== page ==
In developing countries, a pregnant adolescent about 16 years old is five to seven times more likely to die from maternal causes than a woman aged 20-24 years old. From 16-19 years, the risks are twice as high.
It is projected that by the beginning of the 21st century, there will be over one billion adolescents and more than 50 per cent of that population would most likely be sexually active and married.
Current estimates state that one in every 20 teenagers worldwide contracts a sexually transmitted disease each year. Although there may be greater risks of complications and death, child bearing figures among the young is still on the rise.
The consensus is that the existing health services in developing countries need a comprehensive approach in order to zero in on those problems and related issues.
In March, 1997, as part of the follow-up for the plan of action of the Cairo conference, the Executive Board of the United Nations Family Planning Association (UNFPA)/UNDP approved a programme of assistance to the English- and Dutch-speaking Caribbean, from 1997 through 2001.
Its main focus lay with the improvement of the ASRH rights.
A UNFPA sub-programme on ASRH rights was elaborated on with Suriname, Guyana and Jamaica identified as the countries which will be `demonstration sites'. These sites for the ASRH-integrated pilot project have a formulated strategy for implementation.
Identification and selection of countries were based on a combination of factors such as population size, poverty levels, gender inequalities, youth as the majority of the population and poor sexual and reproductive health indicators.
The UNFPA/ASRH programme in Guyana has identified Port Mourant, in Berbice; St Cuthbert's Mission on the Mahaica River; Victory Valley, Linden; and Beterverwagting, East Coast Demerara, as areas to benefit directly from the pilot project.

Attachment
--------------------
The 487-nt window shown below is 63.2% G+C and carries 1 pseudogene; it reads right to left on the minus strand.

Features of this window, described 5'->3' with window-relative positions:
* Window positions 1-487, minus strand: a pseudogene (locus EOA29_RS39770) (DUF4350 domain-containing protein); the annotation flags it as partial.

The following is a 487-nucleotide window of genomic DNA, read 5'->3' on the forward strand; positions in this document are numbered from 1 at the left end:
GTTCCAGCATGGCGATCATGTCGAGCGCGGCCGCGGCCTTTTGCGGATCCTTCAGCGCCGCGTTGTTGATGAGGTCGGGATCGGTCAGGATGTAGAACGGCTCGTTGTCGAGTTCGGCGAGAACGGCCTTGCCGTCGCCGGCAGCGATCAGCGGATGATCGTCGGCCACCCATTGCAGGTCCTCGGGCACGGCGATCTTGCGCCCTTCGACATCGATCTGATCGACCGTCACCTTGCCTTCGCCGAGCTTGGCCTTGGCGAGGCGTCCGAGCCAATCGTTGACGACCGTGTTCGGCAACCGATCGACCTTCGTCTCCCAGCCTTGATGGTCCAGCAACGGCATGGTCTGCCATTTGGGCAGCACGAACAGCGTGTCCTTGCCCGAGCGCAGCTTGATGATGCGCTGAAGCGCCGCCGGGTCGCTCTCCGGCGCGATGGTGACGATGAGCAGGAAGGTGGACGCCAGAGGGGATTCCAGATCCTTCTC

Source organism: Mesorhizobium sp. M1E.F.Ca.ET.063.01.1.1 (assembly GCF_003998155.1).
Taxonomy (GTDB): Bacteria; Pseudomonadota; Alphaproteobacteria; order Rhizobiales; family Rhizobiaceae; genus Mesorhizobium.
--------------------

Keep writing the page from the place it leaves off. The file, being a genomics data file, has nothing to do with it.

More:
Guyana's component of the programme aims to provide direct or referral programmatic links, which will not only be among advocacy groups, family planning and related services, education and communication agencies, but will also include basic skills training agencies, STD clinics and counselling in addition to back-to-school services and after-pregnancy programmes.
There are many related programmes which are provided by some government and non-governmental organisations (NGOs) in the four Guyana sites. It may me possible for some of these services to be linked up with those that will be provided through the ASRH programme.
The Government offices which conduct related activities are the Ministries of Health, Education, and Culture, Youth and Sports.
The Education Ministry is currently working on a Family Life Education (FLE) programme to be included in the schools' curriculum. In the meantime, the Cyril Potter College/Teachers Training College conducts courses in Family Life Education.
These are specially designed for the curriculum of the teachers in training in preparation for the implementation of FLE in the schools upon graduating.
The Ministry of Culture, Youth and Sports is now in the process of developing a youth policy. So far, many courses have been facilitated and financed by the Commonwealth Youth Programme. About 22 youth organisations countrywide have participated. (Sharon Lall)